Indiana home sales jump 17 percent from January to February

Hoosier home sales jumped 17 percent from January to February in an unusually sharp seasonal increase, according to M.L.S. data just released. February’s total of 4,895 homes sold was 15% below 2022, continuing to close the year-over-year sales gap that had grown four straight months before narrowing in January. The Indiana Association of Realtors says homebuyers took advantage of more higher inventory with a less competitive market and mortgage rates lower than the 7 percent or higher levels of October and November.
February also brought 5,818 new listings to market across the state, just 7% lower than 2022 and 6% above 2021. Despite an active month for listings, rising sales caused total inventory to dip slightly from January for a daily average of 12,639 homes for sale – more than double last February’s supply while remaining well below pre-2020 levels. (By comparison, 16,115 homes were listed in February 2019.)
Indiana’s median home price also increased at a slightly faster pace from $215,000 in January to $230,000, continuing a steady trend of positive year-over-year price appreciation by finishing 5% above February ‘22. Homes sold for just below 95% of their original list price last month, down from 99% in early 2022 as homebuyers take advantage of higher inventory and less competition in the market.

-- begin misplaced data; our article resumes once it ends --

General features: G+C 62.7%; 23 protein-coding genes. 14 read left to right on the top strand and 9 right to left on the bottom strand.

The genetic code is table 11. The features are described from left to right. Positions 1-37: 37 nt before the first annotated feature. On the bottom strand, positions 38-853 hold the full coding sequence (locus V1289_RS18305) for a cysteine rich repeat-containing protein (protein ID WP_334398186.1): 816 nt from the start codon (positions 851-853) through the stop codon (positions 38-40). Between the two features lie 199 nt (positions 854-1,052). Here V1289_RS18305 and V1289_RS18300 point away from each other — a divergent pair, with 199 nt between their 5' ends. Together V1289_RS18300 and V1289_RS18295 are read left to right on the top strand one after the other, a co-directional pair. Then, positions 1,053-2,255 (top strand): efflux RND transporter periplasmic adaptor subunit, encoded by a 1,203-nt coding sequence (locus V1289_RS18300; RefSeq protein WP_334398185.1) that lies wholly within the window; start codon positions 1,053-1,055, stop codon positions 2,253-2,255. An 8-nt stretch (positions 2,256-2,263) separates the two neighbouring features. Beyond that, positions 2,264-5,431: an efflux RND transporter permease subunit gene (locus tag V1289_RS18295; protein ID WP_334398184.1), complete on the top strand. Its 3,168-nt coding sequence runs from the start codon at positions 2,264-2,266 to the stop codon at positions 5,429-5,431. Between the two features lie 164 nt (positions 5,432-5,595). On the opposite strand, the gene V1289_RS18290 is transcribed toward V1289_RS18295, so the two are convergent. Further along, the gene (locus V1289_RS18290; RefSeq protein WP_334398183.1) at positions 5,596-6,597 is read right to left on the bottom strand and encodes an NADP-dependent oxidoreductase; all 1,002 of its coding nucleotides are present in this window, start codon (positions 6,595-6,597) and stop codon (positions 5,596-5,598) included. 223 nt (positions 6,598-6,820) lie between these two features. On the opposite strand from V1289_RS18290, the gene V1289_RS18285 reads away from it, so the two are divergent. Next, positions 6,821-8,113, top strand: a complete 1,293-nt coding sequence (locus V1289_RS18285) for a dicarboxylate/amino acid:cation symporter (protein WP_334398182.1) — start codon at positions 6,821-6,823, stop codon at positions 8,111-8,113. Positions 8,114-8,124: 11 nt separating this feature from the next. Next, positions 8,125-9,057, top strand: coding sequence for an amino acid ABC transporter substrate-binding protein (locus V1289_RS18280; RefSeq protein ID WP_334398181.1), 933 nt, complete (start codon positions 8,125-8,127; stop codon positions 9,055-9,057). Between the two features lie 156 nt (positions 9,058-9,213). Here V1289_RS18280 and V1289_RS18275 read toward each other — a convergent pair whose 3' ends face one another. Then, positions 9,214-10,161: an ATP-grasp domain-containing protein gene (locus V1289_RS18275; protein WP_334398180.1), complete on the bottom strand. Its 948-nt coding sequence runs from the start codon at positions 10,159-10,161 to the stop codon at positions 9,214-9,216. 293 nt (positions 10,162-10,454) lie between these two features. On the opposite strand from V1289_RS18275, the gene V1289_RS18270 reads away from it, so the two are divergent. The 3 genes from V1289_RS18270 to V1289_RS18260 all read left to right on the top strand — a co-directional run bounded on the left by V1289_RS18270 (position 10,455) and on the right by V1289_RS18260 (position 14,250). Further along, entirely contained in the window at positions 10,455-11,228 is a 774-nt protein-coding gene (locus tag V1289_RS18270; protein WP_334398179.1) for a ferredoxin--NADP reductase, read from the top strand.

“Home sales in 2023 are running just 20% below the first two months of 2022, the end of a record-setting real estate market before mortgage rates climbed past 4% on their way to 7% in October,” said Mark Fisher, CEO of the Indiana Association of REALTORS® (IAR). “After falling through the end of last year, sales and listings continue to stabilize as buyers and sellers adjust to a more balanced market.”
IAR 2023 President Lynn Wheeler cautioned that a promising start to 2023 doesn’t guarantee a full-blown real estate recovery even as buyers venture back into the market. She added that thirty-year mortgage rates ticked up to a four-week average of 6.4% through February with slowing improvement on inflation, though they remain two-thirds of a point lower than their November peak.
“Homebuyers have more options and negotiating power in 2023, but with the tradeoff of higher lending rates than the historic lows of 2021,” Wheeler said. “Even with average housing costs 33% lower than the U.S., Hoosiers are still sensitive to rate changes impacting monthly mortgage payments.
“Indiana’s population and employment gains are driving demand for housing and bolstering our market so far in 2023, but we aren’t immune from national challenges,” Wheeler finished.


Leave a Reply